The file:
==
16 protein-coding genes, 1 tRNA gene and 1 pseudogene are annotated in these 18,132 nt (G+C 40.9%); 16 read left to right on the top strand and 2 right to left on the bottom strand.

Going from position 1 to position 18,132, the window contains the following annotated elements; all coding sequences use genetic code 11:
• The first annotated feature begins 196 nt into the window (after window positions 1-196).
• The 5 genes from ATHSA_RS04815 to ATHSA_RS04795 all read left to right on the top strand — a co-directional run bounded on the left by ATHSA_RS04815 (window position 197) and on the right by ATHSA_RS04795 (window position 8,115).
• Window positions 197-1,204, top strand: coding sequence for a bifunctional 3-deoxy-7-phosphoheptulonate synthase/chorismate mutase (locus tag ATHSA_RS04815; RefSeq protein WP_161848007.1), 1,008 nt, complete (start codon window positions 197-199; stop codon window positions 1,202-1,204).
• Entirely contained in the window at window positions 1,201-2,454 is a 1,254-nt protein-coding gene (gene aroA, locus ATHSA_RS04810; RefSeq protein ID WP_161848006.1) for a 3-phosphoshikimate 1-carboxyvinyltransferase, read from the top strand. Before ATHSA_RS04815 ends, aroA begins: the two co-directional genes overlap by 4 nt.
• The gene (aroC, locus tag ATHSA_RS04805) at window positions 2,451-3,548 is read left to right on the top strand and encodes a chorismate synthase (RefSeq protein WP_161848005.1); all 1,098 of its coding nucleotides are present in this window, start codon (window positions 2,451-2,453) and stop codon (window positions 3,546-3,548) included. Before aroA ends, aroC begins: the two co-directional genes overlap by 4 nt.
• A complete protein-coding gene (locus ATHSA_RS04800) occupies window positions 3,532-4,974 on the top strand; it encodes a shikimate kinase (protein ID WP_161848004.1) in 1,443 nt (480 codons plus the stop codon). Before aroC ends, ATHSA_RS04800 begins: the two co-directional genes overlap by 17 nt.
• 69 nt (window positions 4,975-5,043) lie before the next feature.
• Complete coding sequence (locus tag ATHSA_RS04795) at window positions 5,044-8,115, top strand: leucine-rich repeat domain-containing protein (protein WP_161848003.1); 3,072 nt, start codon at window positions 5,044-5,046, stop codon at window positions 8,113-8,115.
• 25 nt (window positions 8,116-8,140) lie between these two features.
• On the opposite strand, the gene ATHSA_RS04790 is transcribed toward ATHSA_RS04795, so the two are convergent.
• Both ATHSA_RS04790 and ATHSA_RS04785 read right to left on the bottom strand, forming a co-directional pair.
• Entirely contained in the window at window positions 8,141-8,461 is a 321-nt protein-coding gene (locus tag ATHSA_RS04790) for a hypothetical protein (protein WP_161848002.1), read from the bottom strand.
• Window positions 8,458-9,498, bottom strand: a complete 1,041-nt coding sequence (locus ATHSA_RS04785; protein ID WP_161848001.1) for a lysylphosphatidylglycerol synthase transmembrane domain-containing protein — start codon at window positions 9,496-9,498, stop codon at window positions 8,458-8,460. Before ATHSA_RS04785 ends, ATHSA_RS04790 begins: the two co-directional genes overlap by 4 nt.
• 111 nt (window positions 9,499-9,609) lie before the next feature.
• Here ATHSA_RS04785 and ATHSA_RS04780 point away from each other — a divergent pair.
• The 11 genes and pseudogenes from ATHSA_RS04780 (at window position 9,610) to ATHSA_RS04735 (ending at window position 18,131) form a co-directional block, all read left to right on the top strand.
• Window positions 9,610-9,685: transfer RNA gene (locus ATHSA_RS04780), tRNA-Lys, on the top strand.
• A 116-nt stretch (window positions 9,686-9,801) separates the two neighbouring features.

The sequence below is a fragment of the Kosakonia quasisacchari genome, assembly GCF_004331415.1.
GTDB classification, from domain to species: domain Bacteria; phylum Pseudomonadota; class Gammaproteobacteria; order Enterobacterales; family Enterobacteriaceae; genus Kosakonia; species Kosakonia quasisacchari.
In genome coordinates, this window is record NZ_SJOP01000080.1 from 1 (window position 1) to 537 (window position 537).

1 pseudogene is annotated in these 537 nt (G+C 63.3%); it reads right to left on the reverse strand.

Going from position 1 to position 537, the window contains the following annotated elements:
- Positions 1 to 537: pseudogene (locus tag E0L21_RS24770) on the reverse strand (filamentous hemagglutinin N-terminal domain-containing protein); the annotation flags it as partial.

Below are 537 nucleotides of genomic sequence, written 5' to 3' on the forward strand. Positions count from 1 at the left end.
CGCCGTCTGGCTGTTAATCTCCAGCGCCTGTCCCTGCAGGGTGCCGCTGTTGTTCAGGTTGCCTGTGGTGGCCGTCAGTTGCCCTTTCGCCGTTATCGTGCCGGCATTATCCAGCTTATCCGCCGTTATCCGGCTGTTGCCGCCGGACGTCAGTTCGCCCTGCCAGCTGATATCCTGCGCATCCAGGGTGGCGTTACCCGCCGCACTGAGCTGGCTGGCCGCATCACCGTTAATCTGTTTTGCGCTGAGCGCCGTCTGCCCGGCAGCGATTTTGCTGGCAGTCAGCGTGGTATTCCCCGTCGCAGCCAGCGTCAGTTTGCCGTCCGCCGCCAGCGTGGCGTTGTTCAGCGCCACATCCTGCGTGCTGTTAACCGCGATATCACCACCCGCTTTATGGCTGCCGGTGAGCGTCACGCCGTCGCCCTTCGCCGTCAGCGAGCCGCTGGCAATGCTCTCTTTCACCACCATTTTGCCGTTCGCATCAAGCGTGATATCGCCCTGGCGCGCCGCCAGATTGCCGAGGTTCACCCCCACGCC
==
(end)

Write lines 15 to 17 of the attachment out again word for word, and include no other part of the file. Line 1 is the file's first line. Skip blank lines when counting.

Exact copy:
• Window positions 8,458-9,498, bottom strand: a complete 1,041-nt coding sequence (locus ATHSA_RS04785; protein ID WP_161848001.1) for a lysylphosphatidylglycerol synthase transmembrane domain-containing protein — start codon at window positions 9,496-9,498, stop codon at window positions 8,458-8,460. Before ATHSA_RS04785 ends, ATHSA_RS04790 begins: the two co-directional genes overlap by 4 nt.
• 111 nt (window positions 9,499-9,609) lie before the next feature.
• Here ATHSA_RS04785 and ATHSA_RS04780 point away from each other — a divergent pair.